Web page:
The 208 cases comprised 137 (65.9%) females and 71 (34.1%) males with a mean age ± SD of years (range 19–63 years). The control group (total number = 121) was made up of 86 (71.1%) females and 35 (28.9%) males, with a mean age of years (range 22–66 years). The age and gender differences were not statistically significant ( and 0.33 resp.). The mean CD4 count of cases was  cells/mm3 (range 4–939 cells/mm3). Data shown in Table 1.

VariablesHIV-positive (cases)
HIV-negative (controls)

 Male71 (34.1%)35 (28.9%)0.39
 Female137 (65.9%)86 (71.1%)
Mean age (years)36.8 ± 8.338.0 ± 8.40.21
Mean CD4 count ± SD (cells/mm3)257.2N/A
Mean score MMSE ± SD27.7 ± 1.827.8 ± 1.80.54
Mean score IHIDS ± SD8.36 ± 3.110.7 ± 0.90.0001

N/A: not applicable.
3.2. Comparison of Cognitive Performance Using the IHDS and the MMSE Scores

The mean MMSE scores of HIV-positive cases was compared with for controls ( ) whilst the mean score of cases using the IHDS scale was compared with in controls ( ) (Figures 1 and 2). Based on the cut-off score of 26 to define HAND, Figure 3 shows that using the MMSE scale, 6 (2.9%) HIV cases were identified to have HAND compared to none of the controls (Fisher exact ). Using the IHDS scale, based on a cut-off score of 10 (<1 SD below mean score of controls of 10.66) to define HAND, 113 HIV-positive cases (54.3%) were found to have HAND compared with 10 (8.3%) among the controls ( = 69.3; ), whereas the MMSE did not detect any significant difference between HIV cases and controls, the IHDS showed a significantly higher frequency of HAND in cases. Furthermore, HAND detection rates within the HIV-positive group were significantly higher using the IHDS (113/208 i.e., 54.3%) compared to the MMSE (6/208 i.e., 2.9%) (odds ratio 0.02; 95% confidence interval 0.01–0.06; ).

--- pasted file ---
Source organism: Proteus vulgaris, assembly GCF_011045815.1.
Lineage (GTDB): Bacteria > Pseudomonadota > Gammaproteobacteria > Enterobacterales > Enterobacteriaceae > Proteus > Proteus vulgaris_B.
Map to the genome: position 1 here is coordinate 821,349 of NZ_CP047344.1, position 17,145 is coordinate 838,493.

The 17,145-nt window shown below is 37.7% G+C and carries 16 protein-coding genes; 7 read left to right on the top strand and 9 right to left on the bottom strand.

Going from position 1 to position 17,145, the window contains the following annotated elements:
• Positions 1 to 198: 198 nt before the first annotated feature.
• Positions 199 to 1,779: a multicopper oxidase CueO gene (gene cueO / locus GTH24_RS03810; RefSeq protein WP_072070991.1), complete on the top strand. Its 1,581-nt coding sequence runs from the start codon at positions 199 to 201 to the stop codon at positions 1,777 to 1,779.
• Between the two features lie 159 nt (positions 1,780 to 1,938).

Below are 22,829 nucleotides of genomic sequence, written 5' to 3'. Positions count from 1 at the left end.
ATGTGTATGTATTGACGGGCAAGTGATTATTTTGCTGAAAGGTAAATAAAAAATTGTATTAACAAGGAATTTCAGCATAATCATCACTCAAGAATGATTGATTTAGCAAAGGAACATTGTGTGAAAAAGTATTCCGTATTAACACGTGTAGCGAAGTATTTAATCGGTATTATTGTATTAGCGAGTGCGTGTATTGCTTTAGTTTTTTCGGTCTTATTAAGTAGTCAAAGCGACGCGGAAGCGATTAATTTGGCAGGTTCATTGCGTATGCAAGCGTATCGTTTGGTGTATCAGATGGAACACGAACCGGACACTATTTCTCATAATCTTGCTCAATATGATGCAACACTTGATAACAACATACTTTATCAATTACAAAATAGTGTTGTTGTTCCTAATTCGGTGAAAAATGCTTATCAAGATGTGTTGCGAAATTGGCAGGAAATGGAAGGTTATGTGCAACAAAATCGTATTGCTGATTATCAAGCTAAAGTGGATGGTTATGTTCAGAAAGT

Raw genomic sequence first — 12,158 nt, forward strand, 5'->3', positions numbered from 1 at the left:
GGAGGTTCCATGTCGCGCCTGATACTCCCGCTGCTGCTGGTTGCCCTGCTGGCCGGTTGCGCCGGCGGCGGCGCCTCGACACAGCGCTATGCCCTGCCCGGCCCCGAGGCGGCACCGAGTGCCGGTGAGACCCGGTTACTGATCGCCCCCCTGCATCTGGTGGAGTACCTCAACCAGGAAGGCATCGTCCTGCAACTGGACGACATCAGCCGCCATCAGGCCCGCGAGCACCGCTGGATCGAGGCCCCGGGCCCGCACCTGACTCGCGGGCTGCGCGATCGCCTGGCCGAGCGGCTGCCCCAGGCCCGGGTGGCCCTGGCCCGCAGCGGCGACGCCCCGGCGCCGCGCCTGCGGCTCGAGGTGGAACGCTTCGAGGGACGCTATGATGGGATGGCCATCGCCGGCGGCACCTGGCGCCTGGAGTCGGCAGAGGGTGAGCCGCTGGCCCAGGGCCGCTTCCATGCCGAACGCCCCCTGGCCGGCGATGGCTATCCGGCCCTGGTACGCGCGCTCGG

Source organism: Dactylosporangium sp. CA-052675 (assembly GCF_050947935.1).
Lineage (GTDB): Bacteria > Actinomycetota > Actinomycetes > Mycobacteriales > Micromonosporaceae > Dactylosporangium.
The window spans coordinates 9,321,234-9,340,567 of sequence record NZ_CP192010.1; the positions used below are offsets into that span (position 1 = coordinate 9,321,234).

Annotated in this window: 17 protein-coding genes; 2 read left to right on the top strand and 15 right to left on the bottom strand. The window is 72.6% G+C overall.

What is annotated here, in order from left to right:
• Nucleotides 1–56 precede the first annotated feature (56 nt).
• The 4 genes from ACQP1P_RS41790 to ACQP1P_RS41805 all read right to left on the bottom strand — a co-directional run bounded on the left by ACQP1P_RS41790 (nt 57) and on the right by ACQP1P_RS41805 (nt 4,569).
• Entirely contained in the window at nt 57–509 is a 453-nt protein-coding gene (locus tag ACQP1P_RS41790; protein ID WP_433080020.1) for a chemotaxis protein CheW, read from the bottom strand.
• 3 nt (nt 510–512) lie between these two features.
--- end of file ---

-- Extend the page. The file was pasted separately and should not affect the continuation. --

3.3. Relationship of Disease Severity with Cognitive Scores

CD4 cell count (mm3) was categorized into two to reflect disease severity (defining severe disease as CD4 count ≤200). The study comprised 115 (55.3%) with CD4 count above 200 and 93 (44.7%) ≤ 200. Using the MMSE scale, 1 (0.9%) of cases with CD4 count >200 cells/mm3 had HAND compared with 5 (5.4%) of those with CD4 count ≤200 cells/mm3 (Fisher’s exact ). Conversely, with the IHDS scale, 44/115 (38.3%) of cases with CD4 count >200 cells/mm3 had HAND compared with 69/93 (74.2%) with CD4 count <200 cells/mm3 ( ; ).

3.4. Classification of HAND according to Modified Updated AAN Criteria

There was insufficient data to credibly classify the subjects using these criteria (due to absence of data relating to impact on ADL/daily functioning). However with modification of the criteria, ANI and MND were grouped together (applying only the data regarding 1SD below control values and exclusion criteria) and HAD as any with values below 2SD. A total of 25 (12%) of cases had ANI and MND whilst 88 (42.3%) had HAD. The mean CD4 count of cases with ANI/MND was 208.4 99.7 cells/mm3 (median 188.0) whilst the mean CD4 count of cases with HAD was 173.4 1226 cells/mm3 (median 150.5) . A total of 13/25 cases (52%) of ANI/MND had CD4 count <200 compared with 56/88 (63.6%) of cases with HAD .